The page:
14. The people elected Franken in the hope that he would finally be someone for the people. Ever since his election we can clearly see what a turncoat he is in reality.

  15. ” Wouldn’t it be more correct to congratulate Franken for doing the right thing here ”

    That is a reasonable question. I think the answer depends on what you believe Frankin is doing.

    If you believe Frankin’s position results from his reevaluation or better understanding of the issues then you might congratulate him.

    If, on the other hand, you believe this is nothing more than a cynical attempt to mitigate criticism while maintaining his previous position, then he deserves even more criticism.

    So the question what is the real nature of Frankin.

  16. Obviously, Franken is taking advantage of the revolving door in the government-satire industrial complex. By feeding his private-industry satire colleagues some great new material, he hopes to secure a higher salary as a satirist after his current foray into government is complete. The man’s a genius.

  17. bfm.
    I do believe Franken is doing the right thing concerning Ford and other company’s use or misuse of private information. I do not believe he was right in not standing up against the NSA and the Administration in their continuation and expansion of programs designed to eliminate privacy in most of our communication dealings.

  18. Al Franken was and is an extraordinarily talented comic and writer, and he is also a sensitive and compassionate person. He also had a well developed sense of social justice.

    Now, some of you may be wondering how Al Franken could have changed so, after he became senator. As a public service, I will ‘splain what happened to Al Franken.

    Shortly after Franken became a senator, he was contacted by various well established Washington political figures and by members of the military-industrial establishment. They ‘splained to him how things really work in Washington and who calls the shots.

    Of course, Franken was still a bit naive at this point, and so one of his Washington friends advised him that it was imperative that he “see the light” and quickly if he were to remain a senator for very long. The message was clear: “Al, just go along with the program. Nothing good can happen if you go against the ‘machine.’ Remember what happened to Paul Wellstone? Maybe in time, you’ll be able to actually do some good, but for now, forget it.”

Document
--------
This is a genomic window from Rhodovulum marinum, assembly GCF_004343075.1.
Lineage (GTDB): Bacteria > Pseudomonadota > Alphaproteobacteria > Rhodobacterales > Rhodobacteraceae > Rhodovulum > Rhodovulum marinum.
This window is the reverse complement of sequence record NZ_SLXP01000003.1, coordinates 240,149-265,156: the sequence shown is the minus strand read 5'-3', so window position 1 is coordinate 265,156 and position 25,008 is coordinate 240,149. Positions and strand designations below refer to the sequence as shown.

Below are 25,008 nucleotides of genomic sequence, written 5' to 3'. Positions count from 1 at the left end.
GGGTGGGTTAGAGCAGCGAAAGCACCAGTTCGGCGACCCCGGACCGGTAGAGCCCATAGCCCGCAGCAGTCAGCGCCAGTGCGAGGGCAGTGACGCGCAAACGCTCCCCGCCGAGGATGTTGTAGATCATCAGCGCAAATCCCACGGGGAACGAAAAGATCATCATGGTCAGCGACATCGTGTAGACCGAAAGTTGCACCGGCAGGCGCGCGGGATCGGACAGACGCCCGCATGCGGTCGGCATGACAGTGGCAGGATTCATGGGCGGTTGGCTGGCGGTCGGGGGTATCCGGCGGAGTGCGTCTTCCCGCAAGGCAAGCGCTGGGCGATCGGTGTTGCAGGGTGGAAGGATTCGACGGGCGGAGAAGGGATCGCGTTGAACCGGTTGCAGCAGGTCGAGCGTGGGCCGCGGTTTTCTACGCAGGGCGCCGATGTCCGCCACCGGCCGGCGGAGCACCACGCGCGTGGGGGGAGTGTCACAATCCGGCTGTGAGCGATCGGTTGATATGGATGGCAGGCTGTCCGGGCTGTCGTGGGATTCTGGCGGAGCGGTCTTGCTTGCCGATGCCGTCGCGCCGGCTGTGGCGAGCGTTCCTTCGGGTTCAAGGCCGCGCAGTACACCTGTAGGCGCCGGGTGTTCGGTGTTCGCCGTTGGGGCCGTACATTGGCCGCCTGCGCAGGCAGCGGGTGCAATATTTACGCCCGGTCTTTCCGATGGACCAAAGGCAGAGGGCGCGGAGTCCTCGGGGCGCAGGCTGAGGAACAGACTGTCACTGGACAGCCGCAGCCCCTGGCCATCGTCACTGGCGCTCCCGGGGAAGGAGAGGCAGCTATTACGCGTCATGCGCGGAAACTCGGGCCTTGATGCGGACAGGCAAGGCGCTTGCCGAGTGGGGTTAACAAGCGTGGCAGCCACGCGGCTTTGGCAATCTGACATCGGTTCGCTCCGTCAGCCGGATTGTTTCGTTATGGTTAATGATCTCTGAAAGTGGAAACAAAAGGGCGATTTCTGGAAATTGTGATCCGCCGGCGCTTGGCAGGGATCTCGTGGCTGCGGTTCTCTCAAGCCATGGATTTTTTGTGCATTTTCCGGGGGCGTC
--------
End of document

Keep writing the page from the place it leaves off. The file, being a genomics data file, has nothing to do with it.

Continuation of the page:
Message received–and not forgotten.


    WASHINGTON, Oct. 25, 2002 – Senator Paul Wellstone of Minnesota was killed today when his campaign plane crashed approaching a small airport in a wooded region in the northern part of his state.

    Mr. Wellstone, 58, a Democrat who was one of the Senate’s most liberal members and was in a fierce fight to win re-election to a third term, perished along with seven other people when the chartered King Air A100 went down near Eveleth around 10:20 a.m. Central Time, the Federal Aviation Administration reported.

    National Weather Service reports at the time indicated light rain and snow were sweeping over the area and visibility was diminishing. People familiar with the last moments of the flight said radio contact had been normal and that the plane had been cleared to make an instrument approach to Eveleth-Virginia Municipal Airport.

    Also killed were Mr. Wellstone’s wife, Sheila; one of the couple’s three children, Marcia; members of the Senate’s staff and the twin-engine aircraft’s two pilots, officials said.


    Unlike the Mafia, the military-industrial complex has no concern about not killing the wives or children of its enemies. In fact, the MIC frequently prefer to do things this way, all at once, in case the children or other relatives might try to avenge the killing. Otherwise, they have to arrange separate hit jobs, like murdering RFK a couple of years after murdering JFK, and then causing JFK Jr.’s plane to crash decades later.


    See, things are easy to understand, once I’ve ‘splained them to you.

  19. Ralph Adamo telling it like it is. Thoughtful liberals here may well be waking from the long coma they’ve been in.